Most of our prayers focus on the needs of our families (spiritual but mostly physical). Maybe this is to be expected but it should not be the extent of our prayers. God tells us to pray for all those in authority. Individually and collectively we should be praying for the leaders of our cities, the leaders of our states, for presidents and foreign leaders, for parliaments and courts.

Even when Christians can’t fully agree—politically, they can pray that God’s will be done; that the priorities of God’s kingdom be visibly realized.

How does prayer work? We don’t know. How God responds to our prayers is a mystery.

But I believe Tennyson was correct when he said: “More things are wrought by prayer than this world dreams of.”

Thursday, November 09, 2006

New Wineskins

In Jesus day wineskins were made of leather. Fill an old, dried out skin with new wine, and it will burst as the fresh beverage ferments. There is fresh ferment in the 21st century church, causing new wine to spill out as old church structures fail.

What is “church structure?” We think of buildings and denominations, but church structure also means forms and patterns the churches uses to carry out its mission in the world. If these structures are not made of goatskin or bricks or committees or worship teams, then what are they made of? Where do we find the best material for new wineskins?

Friday, November 03, 2006

Prayer for Ted Haggard

Father, forgive Ted Haggard if, in any way, he has prostituted his life. Forgive him if he has attracted attention to himself and offended you in a perverse way. Forgive him for cheapening his life while, at the same time, hurting the lives of the one’s he loves and the ones that love him.

I pray this prayer not just for Ted Haggard but for all of us whose hearts are prone to wander and quick to forget the vows we have made with you.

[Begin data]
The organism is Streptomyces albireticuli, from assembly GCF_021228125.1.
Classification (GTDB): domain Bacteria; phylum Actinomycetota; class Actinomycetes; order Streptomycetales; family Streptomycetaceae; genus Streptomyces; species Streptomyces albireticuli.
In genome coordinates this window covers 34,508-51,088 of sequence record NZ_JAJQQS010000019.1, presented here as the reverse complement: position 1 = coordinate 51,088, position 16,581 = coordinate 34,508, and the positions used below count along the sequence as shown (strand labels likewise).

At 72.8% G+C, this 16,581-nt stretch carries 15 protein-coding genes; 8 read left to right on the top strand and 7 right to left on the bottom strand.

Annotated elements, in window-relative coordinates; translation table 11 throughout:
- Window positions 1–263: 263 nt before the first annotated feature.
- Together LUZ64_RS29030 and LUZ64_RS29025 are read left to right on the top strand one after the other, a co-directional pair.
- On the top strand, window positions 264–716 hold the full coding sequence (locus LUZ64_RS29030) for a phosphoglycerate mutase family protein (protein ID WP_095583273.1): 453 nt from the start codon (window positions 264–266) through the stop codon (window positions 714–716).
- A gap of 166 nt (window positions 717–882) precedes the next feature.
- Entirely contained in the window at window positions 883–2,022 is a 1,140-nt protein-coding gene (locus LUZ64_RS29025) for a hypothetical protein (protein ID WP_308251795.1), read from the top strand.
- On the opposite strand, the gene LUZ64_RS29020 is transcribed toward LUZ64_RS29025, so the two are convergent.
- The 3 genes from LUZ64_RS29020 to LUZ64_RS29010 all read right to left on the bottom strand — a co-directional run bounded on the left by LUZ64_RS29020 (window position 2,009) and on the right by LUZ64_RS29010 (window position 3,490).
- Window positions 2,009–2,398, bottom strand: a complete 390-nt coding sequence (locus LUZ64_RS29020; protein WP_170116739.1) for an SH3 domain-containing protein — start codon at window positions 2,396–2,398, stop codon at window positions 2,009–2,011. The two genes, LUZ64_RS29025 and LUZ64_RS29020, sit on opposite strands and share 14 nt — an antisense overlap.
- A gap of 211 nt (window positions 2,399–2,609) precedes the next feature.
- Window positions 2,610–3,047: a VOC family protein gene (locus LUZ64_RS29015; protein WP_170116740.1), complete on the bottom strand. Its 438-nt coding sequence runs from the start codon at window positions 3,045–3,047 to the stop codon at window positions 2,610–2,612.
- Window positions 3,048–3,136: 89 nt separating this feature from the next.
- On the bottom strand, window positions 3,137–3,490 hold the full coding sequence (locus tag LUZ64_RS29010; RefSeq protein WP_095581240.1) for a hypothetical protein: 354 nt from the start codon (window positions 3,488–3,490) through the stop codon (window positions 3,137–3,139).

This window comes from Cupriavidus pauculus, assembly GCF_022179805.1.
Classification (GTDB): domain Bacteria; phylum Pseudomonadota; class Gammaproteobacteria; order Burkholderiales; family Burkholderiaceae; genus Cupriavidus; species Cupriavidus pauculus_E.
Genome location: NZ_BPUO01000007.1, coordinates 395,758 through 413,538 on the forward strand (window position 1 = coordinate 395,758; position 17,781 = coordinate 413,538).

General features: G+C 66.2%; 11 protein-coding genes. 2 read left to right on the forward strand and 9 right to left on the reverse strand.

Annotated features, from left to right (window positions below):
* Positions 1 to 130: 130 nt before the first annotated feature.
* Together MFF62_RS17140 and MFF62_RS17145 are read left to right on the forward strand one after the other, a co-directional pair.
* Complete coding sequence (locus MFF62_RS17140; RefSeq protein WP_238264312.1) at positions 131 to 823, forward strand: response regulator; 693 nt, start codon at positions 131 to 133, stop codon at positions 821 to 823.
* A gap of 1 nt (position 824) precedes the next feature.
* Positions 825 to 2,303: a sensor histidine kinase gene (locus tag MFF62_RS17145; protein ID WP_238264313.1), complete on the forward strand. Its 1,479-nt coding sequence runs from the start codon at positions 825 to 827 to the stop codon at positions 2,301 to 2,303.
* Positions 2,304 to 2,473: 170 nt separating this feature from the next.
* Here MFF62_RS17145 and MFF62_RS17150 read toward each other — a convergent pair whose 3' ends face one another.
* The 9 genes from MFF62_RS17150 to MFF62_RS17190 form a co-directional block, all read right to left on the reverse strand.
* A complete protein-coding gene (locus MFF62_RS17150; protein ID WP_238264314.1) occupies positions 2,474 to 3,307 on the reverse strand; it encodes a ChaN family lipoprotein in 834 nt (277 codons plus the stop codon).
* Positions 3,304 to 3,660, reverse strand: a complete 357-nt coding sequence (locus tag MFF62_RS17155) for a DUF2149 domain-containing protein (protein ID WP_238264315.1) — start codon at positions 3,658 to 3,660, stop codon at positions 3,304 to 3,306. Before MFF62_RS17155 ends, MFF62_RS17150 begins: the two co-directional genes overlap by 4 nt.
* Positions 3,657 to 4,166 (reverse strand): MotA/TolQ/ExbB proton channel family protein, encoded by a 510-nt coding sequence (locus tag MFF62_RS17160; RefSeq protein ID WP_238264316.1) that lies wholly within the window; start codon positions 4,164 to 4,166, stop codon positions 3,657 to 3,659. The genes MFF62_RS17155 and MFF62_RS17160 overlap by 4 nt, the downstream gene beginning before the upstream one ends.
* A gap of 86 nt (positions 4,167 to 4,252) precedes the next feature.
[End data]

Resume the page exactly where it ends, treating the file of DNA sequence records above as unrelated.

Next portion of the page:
Help the community of faith to love Ted Haggard more than he could ever imagine. Now is the time for your people to shine by nurturing one of yours; one who has spent most of his life nurturing others. I pray all those who are brought into his circle of pain will have the same spirit of compassion Jesus showed the woman caught in adultery so many centuries ago.

May our own conscience be pierced by our own sinfulness, our hands the first to drop the stones, our feet the first to leave the circle of self-righteousness.

Thank you for the sweet words of forgiveness: “Neither do I condemn you.” Words that continue today to flow so freely from your lips. Words Ted Haggard needs to hear every day as he struggles with his sinful wandering.

In the strength of those unmerited words I end this prayer. So, today, at this very moment, comfort the Haggard family. And when their terrible nightmare ends, I pray he will freely go on his way and sin no more.

Wednesday, November 01, 2006

When Criticized Do As Rob Bell Does

In a Chicago Sun Times article entitled "The Next Billy Graham?" Rob Bell said of his critics:
"When people say that the authority of Scripture or the centrality of Jesus is in question, actually it's their social, economic and political system that has been built in the name of Jesus that's being threatened. Generally lurking below some of the more venomous, vitriolic criticism is somebody who's created a facade that's not working."
"But I love everybody and you're next!" Rob says, giggling. "That's how I respond to criticism."

The Church; a Complex, Chaotic System

There’s a relatively new branch of science called complexity theory defined as “the emerging science at the edge of order and chaos.” It’s a look at the way order sometimes arises from seemingly chaotic systems.

If we look at the church as a complex system, perhaps we would lessen, what seems to be a natural tendency to simply see her as a social service agency, a church-growth machine, or a Sunday event with a few main players. By understanding the complexity of the body of Christ we stay closer to the church’s real DNA—which is highly complex.

Church programming assumes that the church is a linear cause-and-effect system. This is why church leaders readily adopt the latest program or craft their all important Sunday event after another faith community’s success. This common practice has bought into the faulty assumption that the church is like a machine and is pretty much the same everywhere, with interchangeable parts. Plug in the right program, sing all the relevant songs and off it goes!

But the truth is there are too many factors to give us any confidence in a method or a program developed in a context unique to another. The church’s DNA is just too complex and inimitable for that to be true.

Like trying to program a teenager, we get into trouble when we try to program a church, or the love between two people, or the life of a family. Human relationships are way too dynamic.